Today I attended a lecture at UBC given by Dr Mikko Lehtonen, Professor of Media Culture, University of Tampere, Finland, and Visiting Professor, The Centre for Culture, Identity and Education, UBC. I am keenly interested in young people and reading research, particularly as it intersects with new technologies. [As well, I recalled that Tampere is a town that Andy Hargreaves and Dennis Shirley refer to in their book, The Fourth Way; here the town's school administrators are concerned with the well-being and success of all the children of Tampere, not just the ones who attend their own schools. What implications does this have for BC schools where some children are privileged over others, most often by fund-raising parents do to benefit their own children, and where some children are living and trying to learn in conditions of extreme poverty?]
Lehtonen was fed up with "silly ideas about reading because of technology." Old or "residual" ideas about reading, ideas that tie it to notions of citizenship and economic or national well-being, to the future of society, and so on, are conjoined in a dominant refrain that there is a crisis in reading. This "media panic" is not corroborated by book sales, suggests Lehtonen. Rarely is reading in this discourse tied to pleasure; it is about creating a responsible, far-sighted, self-governing citizenry. These old ideas are both dominant and powerful.
I wasn't surprised with his findings that young Finns are readers. His
study, entitled "New Reading Communities, New Ways of Reading" (2011), looked
at the so-called Google Generation, ages 16 to 35. 50% subscribed to newspapers; 42%, to periodicals. 40% owned more than 50 books. 80% read books for entertainment; two-thirds of these preferred fiction. Only 8% read e-books; only 17% blog. What Lehtonen suggests is that there is no crisis of the book. There is, however, a crisis of print capitalism or the customary ways of producing and distributing books and of educational systems based on print. There are book stores closing; education is re-thinking itself; the printed word retains its status as the norm for other media, perhaps incorrectly.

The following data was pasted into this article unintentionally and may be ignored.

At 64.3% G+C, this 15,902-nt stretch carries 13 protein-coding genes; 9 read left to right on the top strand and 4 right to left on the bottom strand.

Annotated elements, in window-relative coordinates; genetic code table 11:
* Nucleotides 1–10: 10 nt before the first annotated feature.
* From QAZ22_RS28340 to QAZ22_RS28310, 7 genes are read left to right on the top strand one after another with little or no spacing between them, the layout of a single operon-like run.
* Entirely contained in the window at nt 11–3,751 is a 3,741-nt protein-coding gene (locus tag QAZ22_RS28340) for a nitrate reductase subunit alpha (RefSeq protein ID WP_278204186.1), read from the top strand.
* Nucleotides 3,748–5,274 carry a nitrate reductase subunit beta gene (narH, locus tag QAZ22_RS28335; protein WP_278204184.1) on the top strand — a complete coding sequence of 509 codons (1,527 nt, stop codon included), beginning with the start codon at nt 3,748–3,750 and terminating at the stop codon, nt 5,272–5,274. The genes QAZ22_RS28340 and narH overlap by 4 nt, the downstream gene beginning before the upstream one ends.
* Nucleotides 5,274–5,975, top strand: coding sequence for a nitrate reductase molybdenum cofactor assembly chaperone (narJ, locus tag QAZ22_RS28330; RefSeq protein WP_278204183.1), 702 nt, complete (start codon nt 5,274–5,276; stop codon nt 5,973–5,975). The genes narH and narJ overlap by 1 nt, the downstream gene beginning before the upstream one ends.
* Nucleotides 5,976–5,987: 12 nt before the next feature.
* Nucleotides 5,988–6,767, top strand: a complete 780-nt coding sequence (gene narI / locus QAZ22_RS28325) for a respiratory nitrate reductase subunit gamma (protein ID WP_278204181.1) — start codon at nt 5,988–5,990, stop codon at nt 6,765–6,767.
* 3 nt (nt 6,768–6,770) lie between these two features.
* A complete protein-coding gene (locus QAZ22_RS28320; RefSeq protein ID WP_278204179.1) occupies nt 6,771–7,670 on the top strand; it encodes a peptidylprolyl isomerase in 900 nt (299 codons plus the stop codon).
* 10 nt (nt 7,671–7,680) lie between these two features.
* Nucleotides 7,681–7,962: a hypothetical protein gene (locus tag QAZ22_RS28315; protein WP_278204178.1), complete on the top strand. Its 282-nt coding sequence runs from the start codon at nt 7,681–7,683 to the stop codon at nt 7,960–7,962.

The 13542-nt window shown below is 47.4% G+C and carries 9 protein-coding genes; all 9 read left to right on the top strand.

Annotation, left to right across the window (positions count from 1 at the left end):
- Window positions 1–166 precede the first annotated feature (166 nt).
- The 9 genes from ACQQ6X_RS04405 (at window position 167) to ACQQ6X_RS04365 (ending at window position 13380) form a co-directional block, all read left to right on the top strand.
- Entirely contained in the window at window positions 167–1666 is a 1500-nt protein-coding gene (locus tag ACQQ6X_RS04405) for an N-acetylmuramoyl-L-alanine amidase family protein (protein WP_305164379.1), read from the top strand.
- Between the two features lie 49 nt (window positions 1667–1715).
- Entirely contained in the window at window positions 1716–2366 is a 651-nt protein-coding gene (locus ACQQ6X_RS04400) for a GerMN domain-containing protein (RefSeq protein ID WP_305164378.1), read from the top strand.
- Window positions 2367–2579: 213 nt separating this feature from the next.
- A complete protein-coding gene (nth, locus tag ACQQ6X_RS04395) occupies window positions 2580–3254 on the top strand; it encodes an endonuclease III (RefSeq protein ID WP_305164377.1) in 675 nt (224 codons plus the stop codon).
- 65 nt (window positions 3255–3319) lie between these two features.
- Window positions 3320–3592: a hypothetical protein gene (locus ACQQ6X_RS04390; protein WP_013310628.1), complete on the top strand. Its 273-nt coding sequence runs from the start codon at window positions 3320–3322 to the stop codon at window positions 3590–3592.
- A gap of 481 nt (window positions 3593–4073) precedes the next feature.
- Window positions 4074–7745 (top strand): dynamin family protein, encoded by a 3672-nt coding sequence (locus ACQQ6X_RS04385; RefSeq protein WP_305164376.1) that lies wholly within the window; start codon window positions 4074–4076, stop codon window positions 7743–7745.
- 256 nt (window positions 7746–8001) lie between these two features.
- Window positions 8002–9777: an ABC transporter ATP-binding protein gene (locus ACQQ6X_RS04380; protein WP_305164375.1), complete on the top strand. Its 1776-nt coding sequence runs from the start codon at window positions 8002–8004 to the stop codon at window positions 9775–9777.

What, asks Lehtonen in a series of ciritical and related questions, are the contexts that change how we understand literacy? What happens to reading when a culture is reframed as a tool for economic profit, when books are global commodities? How does reading both reinforce and cross boundaries? How do we break away from contained national, political, and cultural units that tend to the homogeneous, to the English "translations," or to the homogenization of the global book market through adaptations, for example? How do we re-infuse the cognitive interpretations of reading with the affective dimension, typically neglected? There is, he suggests, no cognition without affect.
The questions continued: Who has the right to define what counts as all-round education and knowledge? What is the status of knowledge, of determining what is worth knowing? Who or what gets to be "known about"? Who are entitled to produce knowldge? What forms of knowing pass as proper knowledge? How is knowledge being used as a vehicle for creating other values, and how is it "exteriorized" to be sold or consumed?
And here's my question, with thanks to Dr Lehtonen for helping me find the words: Whose interests are being served by perpetuating the myth that kids aren't reading and aren't reading books any more?
Here, in Vancouver schools, our school libraries circulated 1.6 million items last year, that is, in 10 months. This entitles us to see ourselves as the 11th largest circulating library system in BC, ahead of many local public library systems. Our students average 30 books per year, this per capita figure being slightly higher than nearby school districts. Consider that our highest-reading high schools average 7 books per student per year (bigger books and busier kids with more activities and more homework) and you can see that the bulk of this circulation accrues to our elementary school libraries. On hearing the recurring message that "kids aren't reading any more" at a recent national reading summit here in Vancouver, I took the mike to point out that no one was asking teacher-librarians. Our statistics would indicate that schools with strong school library programs, good books, and qualified staffing provide strong evidence that young British Columbians are reading and reading with enthusiasm. A representative from a local publishing company at the summit immediately sought me out to commend me for correcting the myth, confirming that their sales figures for children's and young adult books also contradict the message that kids aren't reading any more. My six teen readers who attended to represent reading youth in Canada and who spoke to the conference attendees about the importance of reading to them were eloquent and articulate on the importance of reading in their lives. You can see, quite simply, we teacher-librarians who work in school districts that place value on the school library and reading can't see any evidence that "kids aren't reading any more."